Bureaucracy, Collegiality and Social Change
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Bureaucracy, Collegiality and Social Change

Redefining Organizations with Multilevel Relational Infrastructures

Emmanuel Lazega

This insightful book theorizes the contrast between two logics of organization: bureaucracy and collegiality. Based on this theory and employing a new methodology to transform our sociological understanding, Emmanuel Lazega sheds light on complex organizational phenomena that impact markets, political economy, social networks and social stratification.
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Chapter 2: Bureaucracy and collegiality co-constituting organizations as multilevel settings

Emmanuel Lazega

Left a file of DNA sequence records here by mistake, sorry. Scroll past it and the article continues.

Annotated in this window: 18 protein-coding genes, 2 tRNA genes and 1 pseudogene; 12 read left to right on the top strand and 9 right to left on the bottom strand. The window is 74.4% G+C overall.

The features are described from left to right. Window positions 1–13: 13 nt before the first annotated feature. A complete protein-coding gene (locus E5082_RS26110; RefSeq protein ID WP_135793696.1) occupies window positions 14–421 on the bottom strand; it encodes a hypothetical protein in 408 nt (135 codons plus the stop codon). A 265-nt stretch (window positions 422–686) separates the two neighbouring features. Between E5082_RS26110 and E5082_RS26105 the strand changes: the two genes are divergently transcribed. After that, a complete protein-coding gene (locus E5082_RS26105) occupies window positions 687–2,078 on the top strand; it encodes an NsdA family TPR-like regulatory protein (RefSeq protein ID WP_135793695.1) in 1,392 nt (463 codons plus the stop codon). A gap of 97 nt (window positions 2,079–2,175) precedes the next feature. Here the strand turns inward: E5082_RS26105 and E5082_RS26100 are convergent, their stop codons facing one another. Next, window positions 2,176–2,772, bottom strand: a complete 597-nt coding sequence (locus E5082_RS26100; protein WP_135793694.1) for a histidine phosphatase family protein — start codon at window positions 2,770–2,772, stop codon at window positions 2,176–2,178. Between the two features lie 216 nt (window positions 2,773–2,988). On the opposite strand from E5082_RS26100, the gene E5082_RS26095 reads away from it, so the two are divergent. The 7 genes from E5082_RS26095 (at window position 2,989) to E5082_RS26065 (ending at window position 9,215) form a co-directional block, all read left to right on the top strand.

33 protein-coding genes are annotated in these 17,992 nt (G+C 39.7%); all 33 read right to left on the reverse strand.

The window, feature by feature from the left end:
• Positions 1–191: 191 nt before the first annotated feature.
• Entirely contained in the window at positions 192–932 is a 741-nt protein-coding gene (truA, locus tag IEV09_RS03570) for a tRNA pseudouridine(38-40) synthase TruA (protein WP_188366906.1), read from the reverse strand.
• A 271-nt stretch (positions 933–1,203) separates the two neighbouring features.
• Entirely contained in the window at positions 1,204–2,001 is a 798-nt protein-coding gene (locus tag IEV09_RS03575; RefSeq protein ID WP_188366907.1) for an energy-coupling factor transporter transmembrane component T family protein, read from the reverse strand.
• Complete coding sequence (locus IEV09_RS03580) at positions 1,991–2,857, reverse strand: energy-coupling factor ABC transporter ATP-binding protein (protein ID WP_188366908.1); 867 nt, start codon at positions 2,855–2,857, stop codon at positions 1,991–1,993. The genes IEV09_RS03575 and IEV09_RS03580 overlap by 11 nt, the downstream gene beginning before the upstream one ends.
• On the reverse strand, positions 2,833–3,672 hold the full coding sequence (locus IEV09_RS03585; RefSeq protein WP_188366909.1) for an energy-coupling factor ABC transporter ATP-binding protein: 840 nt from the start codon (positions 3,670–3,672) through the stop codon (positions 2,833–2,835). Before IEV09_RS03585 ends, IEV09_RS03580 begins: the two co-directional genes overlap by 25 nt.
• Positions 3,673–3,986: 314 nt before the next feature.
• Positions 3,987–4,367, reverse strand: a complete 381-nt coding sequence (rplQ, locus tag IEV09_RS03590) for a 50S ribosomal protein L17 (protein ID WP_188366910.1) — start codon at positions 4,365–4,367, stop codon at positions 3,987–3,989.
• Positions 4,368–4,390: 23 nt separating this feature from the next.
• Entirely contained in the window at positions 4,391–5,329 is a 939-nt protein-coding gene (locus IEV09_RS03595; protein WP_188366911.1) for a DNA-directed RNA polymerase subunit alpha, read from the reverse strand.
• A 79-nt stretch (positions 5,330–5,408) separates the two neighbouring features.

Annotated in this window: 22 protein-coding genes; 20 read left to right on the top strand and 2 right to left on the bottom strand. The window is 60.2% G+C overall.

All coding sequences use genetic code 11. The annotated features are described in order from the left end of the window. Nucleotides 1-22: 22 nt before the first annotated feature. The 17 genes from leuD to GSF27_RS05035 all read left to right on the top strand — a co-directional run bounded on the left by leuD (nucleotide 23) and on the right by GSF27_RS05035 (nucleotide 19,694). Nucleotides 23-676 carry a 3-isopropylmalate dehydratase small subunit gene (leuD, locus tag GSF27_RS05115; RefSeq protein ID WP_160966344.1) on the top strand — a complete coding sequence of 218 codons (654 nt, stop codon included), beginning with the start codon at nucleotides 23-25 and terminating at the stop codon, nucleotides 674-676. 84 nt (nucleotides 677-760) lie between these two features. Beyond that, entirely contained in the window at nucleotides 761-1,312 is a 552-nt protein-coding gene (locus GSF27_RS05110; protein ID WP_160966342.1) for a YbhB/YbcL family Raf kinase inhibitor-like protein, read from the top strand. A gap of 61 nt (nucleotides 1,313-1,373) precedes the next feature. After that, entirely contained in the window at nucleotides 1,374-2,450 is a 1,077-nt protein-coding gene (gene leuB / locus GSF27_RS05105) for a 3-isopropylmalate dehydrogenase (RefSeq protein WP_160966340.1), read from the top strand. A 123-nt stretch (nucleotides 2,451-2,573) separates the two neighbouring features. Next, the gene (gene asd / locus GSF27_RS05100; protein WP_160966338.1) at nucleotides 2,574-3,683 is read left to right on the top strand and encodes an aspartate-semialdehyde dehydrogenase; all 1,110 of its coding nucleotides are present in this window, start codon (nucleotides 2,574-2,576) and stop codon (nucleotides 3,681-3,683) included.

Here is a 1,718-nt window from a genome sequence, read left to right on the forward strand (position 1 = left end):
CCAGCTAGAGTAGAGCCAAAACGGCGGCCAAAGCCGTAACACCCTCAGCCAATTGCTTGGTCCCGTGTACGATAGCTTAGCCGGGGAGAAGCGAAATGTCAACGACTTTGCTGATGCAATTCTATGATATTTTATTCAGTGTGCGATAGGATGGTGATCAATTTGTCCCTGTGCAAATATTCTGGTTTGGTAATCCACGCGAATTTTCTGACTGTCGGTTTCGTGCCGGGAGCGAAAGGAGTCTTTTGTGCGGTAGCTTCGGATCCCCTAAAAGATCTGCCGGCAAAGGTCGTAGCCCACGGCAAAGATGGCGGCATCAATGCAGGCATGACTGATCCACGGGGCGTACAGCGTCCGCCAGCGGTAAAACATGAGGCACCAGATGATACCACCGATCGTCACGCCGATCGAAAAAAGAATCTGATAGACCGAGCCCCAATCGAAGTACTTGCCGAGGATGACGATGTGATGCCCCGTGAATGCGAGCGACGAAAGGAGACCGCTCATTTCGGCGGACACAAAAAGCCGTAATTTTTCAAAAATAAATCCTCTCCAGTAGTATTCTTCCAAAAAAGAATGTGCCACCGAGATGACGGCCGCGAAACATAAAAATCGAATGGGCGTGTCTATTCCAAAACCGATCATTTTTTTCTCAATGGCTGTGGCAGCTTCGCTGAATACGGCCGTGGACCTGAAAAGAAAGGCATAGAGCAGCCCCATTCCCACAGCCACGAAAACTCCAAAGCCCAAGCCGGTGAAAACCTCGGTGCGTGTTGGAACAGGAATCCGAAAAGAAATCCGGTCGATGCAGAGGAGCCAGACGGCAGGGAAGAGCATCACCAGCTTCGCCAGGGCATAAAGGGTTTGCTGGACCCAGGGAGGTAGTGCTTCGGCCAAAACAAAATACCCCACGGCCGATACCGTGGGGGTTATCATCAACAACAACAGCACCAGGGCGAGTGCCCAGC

Chapter 2 theorizes multilevel activation of collective agency and exemplifies its intraorganizational “stratigraphy” as dynamic superpositions of bureaucratic and collegial strata in various combinations. Empirical examples of how both ideal types complement and co-constitute each other are provided by three organizational network studies among lawyers, among priests and among judges. The first looks at the bureaucratic rotation of peers in a law firm, and its consequences for management of opportunistic behavior. The second at “top-down collegiality”, a form of patronage-based bureaucratic cooptation, by a collegial oligarchy, of “collegial pockets” with different religious orientations, silencing normative controversies in a Catholic diocese. The third at cyclical dynamics – centralization, decentralization, recentralization – of advice networks increasing the social influence of vertical linchpins in normative controversies in a courthouse. Collegial pockets as social niches capable of oppositional solidarity and collective agency in joint regulatory conflicts are identified in executive suites, professional departments and workers’ trade unions at the bottom of the hierarchy. Intermediary, multilevel relational infrastructures are key in this activation when they synchronize activities between organizational strata driving each other’s evolution.

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